International Economics

Don't Worry, Be Happy…Or Die

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A new paper shores up the idea that some countries really are happier than others. The paper, just out from the National Bureau of Economic Research, ties troublesomely subjective measures of happiness to hard numbers about hypertension. Previous studies have shown that high blood pressure correlates inversely with psychological well-being. Low blood pressure countries like Sweden and Denmark are also happy countries. Hypertensive countries like East Germany and Finland are depressive.

The paper is astonishingly well-written for an academic product, with an easy, accessible voice, courtesy of Dartmouth's David G. Blanchflower and/or University of Warwick's Andrew J. Oswald. If you're a nerd and you actually click though on these links to NBER papers, I particularly recommend doing so for this one. A sample:

Happy countries seem to have less hypertension. This has a number of implications. First, it suggests that there may be a case to take seriously the subjective 'happiness' measurements made across the world: they follow a pattern like the (inverse of) high-blood-pressure estimates. Second, in constructing new kinds of economic and social policies in the future, where well-being rather than real income is likely to be a prime concern, there are grounds for economists to study people's blood pressure.

However, the authors want their paper to carry an awfully heavy burden. "For effective social and economic policies to be designed," they write in the introduction, "it is necessary for policymakers to be able to measure human well-being." The paper offers a neat (and neatly objective) proxy for happiness–blood pressure–but broad measures of well-being give almost no information to policy makers about what they ought to do to encourage more happiness without subtracting happiness in other areas.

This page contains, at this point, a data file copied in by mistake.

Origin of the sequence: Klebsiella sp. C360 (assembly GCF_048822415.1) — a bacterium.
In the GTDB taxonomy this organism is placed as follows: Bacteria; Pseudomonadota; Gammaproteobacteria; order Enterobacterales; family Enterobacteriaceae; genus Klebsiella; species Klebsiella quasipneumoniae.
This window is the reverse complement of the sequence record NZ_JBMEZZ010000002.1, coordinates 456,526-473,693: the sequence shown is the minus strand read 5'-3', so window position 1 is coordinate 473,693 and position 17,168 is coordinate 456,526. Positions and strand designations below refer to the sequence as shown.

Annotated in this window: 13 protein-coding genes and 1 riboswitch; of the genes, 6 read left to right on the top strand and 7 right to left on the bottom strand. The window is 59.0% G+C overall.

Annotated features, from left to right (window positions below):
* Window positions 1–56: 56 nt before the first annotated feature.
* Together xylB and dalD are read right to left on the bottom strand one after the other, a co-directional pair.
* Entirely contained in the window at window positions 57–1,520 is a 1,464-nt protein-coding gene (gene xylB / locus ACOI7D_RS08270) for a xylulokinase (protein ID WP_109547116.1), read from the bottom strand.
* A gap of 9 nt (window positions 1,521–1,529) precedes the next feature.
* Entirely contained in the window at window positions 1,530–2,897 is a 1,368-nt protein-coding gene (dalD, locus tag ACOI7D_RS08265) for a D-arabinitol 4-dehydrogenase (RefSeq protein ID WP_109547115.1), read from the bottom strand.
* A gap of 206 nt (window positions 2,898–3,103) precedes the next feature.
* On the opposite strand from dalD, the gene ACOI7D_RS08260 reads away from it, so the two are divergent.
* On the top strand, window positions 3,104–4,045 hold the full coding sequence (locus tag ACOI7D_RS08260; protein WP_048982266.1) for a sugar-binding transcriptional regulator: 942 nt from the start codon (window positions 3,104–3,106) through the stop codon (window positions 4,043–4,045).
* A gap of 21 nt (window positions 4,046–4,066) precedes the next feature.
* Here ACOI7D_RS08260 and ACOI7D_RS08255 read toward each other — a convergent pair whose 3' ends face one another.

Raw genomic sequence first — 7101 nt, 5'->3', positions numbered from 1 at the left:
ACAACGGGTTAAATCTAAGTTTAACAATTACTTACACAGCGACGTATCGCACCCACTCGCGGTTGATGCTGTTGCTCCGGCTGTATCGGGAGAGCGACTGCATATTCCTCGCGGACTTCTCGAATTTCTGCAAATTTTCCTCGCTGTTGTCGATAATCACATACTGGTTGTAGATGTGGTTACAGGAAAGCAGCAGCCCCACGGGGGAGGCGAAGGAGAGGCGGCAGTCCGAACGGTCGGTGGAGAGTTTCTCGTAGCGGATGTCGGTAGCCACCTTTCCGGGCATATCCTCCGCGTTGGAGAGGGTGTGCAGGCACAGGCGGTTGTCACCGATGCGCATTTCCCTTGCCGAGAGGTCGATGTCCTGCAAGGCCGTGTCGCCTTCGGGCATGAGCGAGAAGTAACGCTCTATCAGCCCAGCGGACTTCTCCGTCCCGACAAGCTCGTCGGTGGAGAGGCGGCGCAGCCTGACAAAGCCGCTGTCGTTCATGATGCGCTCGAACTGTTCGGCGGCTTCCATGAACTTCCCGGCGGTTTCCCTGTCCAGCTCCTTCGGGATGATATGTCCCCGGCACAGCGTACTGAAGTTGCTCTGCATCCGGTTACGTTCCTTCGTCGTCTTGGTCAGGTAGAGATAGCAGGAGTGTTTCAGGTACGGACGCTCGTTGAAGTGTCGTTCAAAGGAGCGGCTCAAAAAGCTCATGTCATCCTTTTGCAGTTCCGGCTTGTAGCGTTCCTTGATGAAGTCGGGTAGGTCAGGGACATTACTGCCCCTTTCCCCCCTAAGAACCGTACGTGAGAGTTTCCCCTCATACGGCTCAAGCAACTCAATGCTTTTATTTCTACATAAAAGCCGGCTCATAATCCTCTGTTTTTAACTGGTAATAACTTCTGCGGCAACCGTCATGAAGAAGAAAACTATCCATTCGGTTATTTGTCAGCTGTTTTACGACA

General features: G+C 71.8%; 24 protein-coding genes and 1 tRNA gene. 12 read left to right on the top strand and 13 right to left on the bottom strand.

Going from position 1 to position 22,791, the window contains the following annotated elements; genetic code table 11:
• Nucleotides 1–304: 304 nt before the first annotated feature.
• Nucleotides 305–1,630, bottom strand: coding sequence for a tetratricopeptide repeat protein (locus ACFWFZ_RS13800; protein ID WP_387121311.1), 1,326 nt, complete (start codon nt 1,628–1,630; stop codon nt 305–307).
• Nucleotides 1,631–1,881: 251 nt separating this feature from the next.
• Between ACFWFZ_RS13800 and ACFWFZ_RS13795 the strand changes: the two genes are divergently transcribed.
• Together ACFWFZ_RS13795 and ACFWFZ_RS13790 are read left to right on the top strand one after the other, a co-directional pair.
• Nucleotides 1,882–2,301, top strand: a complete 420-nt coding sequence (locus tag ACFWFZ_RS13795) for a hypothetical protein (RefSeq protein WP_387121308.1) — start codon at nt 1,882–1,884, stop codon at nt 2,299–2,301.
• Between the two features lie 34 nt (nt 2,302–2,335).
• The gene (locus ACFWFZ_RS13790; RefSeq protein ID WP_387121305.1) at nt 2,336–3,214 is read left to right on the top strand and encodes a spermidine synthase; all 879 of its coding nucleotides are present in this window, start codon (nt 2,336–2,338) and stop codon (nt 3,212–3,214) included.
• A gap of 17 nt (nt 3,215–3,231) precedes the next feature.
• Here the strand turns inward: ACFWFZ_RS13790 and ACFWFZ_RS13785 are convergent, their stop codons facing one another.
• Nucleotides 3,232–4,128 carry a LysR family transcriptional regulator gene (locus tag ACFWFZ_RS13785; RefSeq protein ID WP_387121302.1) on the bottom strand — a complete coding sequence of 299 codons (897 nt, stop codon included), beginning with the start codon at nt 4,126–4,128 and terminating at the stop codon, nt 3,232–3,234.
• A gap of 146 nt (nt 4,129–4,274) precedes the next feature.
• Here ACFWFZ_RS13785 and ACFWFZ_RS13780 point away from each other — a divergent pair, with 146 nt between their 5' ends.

Read the whole paper here and the NBER abstract here.

For more on the debate about quantifying happiness, check out Will Wilkinson's musings in Reason here, and also this.

NEXT: Egg Donors to the Back of the Bus!

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  1. I sentence you to be hanged by the neck until you cheer up.

  2. That will lower your blood pressure.

  3. “Hypertensive countries like East Germany and Finland are depressive.”

    East Germany?

    1982 called, they want their happiness study back.

  4. My pressure goes through the roof when I click on a hyperlink that takes me back to a site I’d just clicked on several lines above. Arrrrrrrrrrrrrrrrrrrrrrrrrrrh! *gasp* * gasp * * gasp *